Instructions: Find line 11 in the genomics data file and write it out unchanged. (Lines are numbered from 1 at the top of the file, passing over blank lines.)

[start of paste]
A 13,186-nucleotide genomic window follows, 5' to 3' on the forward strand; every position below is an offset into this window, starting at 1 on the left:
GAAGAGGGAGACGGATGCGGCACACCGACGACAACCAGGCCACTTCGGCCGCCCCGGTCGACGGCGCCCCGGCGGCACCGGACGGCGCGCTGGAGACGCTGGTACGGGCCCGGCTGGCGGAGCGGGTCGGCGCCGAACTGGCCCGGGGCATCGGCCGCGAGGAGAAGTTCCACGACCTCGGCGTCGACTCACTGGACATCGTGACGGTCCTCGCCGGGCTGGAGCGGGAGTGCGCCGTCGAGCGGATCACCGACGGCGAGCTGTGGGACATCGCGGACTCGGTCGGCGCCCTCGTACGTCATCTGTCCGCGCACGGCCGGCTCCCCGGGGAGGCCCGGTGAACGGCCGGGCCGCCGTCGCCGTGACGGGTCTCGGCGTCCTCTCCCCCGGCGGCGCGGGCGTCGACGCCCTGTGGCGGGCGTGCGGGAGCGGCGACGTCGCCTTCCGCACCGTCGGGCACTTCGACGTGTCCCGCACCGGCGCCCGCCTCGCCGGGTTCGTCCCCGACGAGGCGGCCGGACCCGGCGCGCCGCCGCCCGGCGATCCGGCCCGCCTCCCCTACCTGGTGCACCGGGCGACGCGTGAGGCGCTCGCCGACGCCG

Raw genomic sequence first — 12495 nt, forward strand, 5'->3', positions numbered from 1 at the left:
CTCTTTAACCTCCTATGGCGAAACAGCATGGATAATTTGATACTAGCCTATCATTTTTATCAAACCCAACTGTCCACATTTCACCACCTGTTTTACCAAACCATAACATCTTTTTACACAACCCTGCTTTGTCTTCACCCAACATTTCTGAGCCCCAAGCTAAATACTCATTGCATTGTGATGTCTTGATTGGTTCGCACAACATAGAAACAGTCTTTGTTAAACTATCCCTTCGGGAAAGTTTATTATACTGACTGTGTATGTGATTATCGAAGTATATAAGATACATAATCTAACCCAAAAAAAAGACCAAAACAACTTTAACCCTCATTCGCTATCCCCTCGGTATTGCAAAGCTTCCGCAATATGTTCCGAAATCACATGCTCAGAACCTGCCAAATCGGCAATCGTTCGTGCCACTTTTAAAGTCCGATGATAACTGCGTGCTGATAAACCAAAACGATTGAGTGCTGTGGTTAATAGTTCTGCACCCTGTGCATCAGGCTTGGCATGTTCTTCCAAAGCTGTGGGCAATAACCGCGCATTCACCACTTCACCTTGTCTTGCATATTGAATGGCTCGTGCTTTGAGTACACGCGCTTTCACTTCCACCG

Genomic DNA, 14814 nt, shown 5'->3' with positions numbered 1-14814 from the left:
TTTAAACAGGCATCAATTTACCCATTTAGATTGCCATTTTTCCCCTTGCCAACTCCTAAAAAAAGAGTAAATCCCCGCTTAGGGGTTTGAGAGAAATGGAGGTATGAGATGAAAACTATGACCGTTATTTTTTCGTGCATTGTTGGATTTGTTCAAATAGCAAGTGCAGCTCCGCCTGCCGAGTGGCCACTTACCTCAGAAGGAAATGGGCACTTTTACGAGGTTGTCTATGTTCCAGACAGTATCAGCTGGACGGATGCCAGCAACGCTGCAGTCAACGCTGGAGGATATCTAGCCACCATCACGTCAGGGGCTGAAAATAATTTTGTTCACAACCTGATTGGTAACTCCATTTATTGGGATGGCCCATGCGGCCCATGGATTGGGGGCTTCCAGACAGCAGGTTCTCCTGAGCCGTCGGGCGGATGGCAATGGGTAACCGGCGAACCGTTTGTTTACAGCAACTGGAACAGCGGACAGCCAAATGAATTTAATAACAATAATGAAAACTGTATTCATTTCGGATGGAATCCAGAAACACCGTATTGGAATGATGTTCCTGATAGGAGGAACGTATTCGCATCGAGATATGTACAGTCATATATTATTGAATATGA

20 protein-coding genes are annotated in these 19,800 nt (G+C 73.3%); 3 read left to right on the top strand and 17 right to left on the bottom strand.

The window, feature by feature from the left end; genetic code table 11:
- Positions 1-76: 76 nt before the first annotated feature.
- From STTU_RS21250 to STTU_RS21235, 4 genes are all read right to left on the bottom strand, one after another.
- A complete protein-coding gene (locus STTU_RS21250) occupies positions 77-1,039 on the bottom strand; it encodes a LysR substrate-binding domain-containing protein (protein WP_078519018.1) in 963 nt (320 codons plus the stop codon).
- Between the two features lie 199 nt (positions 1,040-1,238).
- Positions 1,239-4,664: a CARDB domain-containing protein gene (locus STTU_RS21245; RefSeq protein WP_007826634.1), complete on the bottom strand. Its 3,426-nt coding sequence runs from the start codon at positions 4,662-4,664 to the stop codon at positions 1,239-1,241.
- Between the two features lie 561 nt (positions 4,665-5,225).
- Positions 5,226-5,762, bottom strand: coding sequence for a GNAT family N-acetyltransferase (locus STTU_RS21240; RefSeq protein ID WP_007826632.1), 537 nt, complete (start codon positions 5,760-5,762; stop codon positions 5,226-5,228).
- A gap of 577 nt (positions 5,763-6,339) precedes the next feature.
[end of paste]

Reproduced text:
- A complete protein-coding gene (locus STTU_RS21250) occupies positions 77-1,039 on the bottom strand; it encodes a LysR substrate-binding domain-containing protein (protein WP_078519018.1) in 963 nt (320 codons plus the stop codon).